So looking at that collection

This garment sells for $225 – it is oversized (not really great in the fit you personally category) and not lined.
The bottom line:  You can make this coat for about $80. At the most, with some fabric from here, and a pattern and notions you could make it for half as much as what is sold online.


This sort of pricing and quality offering of a garment is what sewing used to be all about.  You could save that much in what was offered in the stores.  Unfortunately since the advent of the Grunge fashion style where ill-fitting, worn-out clothing was in, that math equation didn’t work.  You were purchasing fine fabrics, using durable, sustainable and long-lasting techniques to compete with the pricing on a garment that was designed and created specifically not to last long.  That was like comparing apples to atomic quarks (a sub-atomic particle).  They really never should have been comparable and they never should have ever been in the same room much less in the same category.

As a result, the consumer saw that the store turtleneck was $12.95 but the durable, well-made turtleneck fabric costs $10.95/yd and required 2 yards minimum (more like 2½ yds) for a total yardage cost of almost $28 and that’s before you even got the pattern or cut the garment out).  Whoa, that sure wasn’t economical and it sure wasn’t because the comparison wasn’t about two similar items.  With this new collection from Thakoon, the pricing not only becomes comparable but comparable to two more similar items than we’ve seen in almost THIRTY YEARS!


Now Thakoon can do all this cause he has a reputation and a name.  If this was Joe Dokes doing this, not only would Joe have trouble getting financing but he would also have problems getting sales.  Thakoon has a reputation and that gives him a step up on the rest of the world.  Because of his reputation, he was able to get financing and hire the expertise to carry this whole concept off without too much of a problem, although he did have to take 2 years off to get to this place.  What’s really revealing about this sort of marketing is that if this model is just a little successful, then it becomes a more available model.  I like it and am thrilled to see it, mostly because it gets the consumer more aware of what clothing should be rather than some ethereal state that doesn’t work for the consumer.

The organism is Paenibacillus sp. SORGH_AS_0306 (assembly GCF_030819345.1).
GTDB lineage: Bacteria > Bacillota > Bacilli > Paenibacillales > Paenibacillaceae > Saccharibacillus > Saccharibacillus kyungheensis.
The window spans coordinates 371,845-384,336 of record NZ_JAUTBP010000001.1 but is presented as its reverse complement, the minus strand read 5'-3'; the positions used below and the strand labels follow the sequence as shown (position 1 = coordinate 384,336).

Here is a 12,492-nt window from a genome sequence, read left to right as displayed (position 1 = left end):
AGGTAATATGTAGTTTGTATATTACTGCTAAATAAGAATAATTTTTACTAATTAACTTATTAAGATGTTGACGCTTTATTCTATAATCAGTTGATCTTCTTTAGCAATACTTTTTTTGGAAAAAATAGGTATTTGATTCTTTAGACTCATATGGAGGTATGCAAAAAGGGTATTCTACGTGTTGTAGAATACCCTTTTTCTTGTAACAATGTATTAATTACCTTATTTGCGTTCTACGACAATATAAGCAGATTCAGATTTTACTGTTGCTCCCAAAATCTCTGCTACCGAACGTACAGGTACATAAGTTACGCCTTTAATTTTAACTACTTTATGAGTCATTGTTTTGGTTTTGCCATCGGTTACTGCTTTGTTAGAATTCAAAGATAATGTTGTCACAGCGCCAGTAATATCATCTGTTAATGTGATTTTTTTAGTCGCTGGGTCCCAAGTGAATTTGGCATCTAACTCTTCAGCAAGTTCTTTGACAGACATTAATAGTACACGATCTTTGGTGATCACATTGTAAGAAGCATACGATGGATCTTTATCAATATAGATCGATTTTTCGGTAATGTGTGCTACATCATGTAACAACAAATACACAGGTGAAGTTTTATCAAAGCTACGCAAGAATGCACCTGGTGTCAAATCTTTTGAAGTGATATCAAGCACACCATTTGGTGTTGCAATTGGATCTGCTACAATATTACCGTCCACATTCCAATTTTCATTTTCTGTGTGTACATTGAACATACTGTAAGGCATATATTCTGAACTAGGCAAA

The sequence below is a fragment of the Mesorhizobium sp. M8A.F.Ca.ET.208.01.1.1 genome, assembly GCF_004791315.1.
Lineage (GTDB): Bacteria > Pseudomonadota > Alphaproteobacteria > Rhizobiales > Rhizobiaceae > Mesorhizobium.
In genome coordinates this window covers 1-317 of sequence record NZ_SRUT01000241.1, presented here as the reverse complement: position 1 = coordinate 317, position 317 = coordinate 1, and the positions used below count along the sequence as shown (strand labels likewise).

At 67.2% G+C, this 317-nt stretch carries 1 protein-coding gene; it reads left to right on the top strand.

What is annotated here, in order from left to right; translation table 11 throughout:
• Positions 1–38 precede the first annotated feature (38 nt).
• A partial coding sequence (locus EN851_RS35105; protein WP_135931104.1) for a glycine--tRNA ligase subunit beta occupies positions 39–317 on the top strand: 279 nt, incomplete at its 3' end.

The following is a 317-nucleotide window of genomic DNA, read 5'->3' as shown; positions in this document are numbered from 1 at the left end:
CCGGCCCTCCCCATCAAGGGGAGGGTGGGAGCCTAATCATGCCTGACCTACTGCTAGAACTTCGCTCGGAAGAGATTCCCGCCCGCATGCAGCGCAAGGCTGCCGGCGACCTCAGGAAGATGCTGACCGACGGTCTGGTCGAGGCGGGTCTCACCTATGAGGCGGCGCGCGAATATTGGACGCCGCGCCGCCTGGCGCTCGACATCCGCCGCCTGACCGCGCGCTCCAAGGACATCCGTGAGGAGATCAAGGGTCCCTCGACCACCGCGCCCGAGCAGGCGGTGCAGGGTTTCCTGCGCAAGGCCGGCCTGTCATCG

1 Comment
  1. One small correction- we are not meant to have overstuffed closets. Instead we are supposed to take one room of our house to store and display our clothes, shoes, and accessories. One thing I think that is missed in the discussion about wardrobes, is that the clothes should fit. Looking at Thakoon’s website, the clothes do not go above a size 12, and they offer no petite sizing. As a full-grown woman at 5’2″, I get so frustrated to see that the petite section of the department store has shrunk faster than the store workforce. I understand that Thakoon himself has probably put a considerable amount of his own money into this venture. It’s just getting tougher and tougher to find clothes in the store that work for me. I guess that is what sewing is for!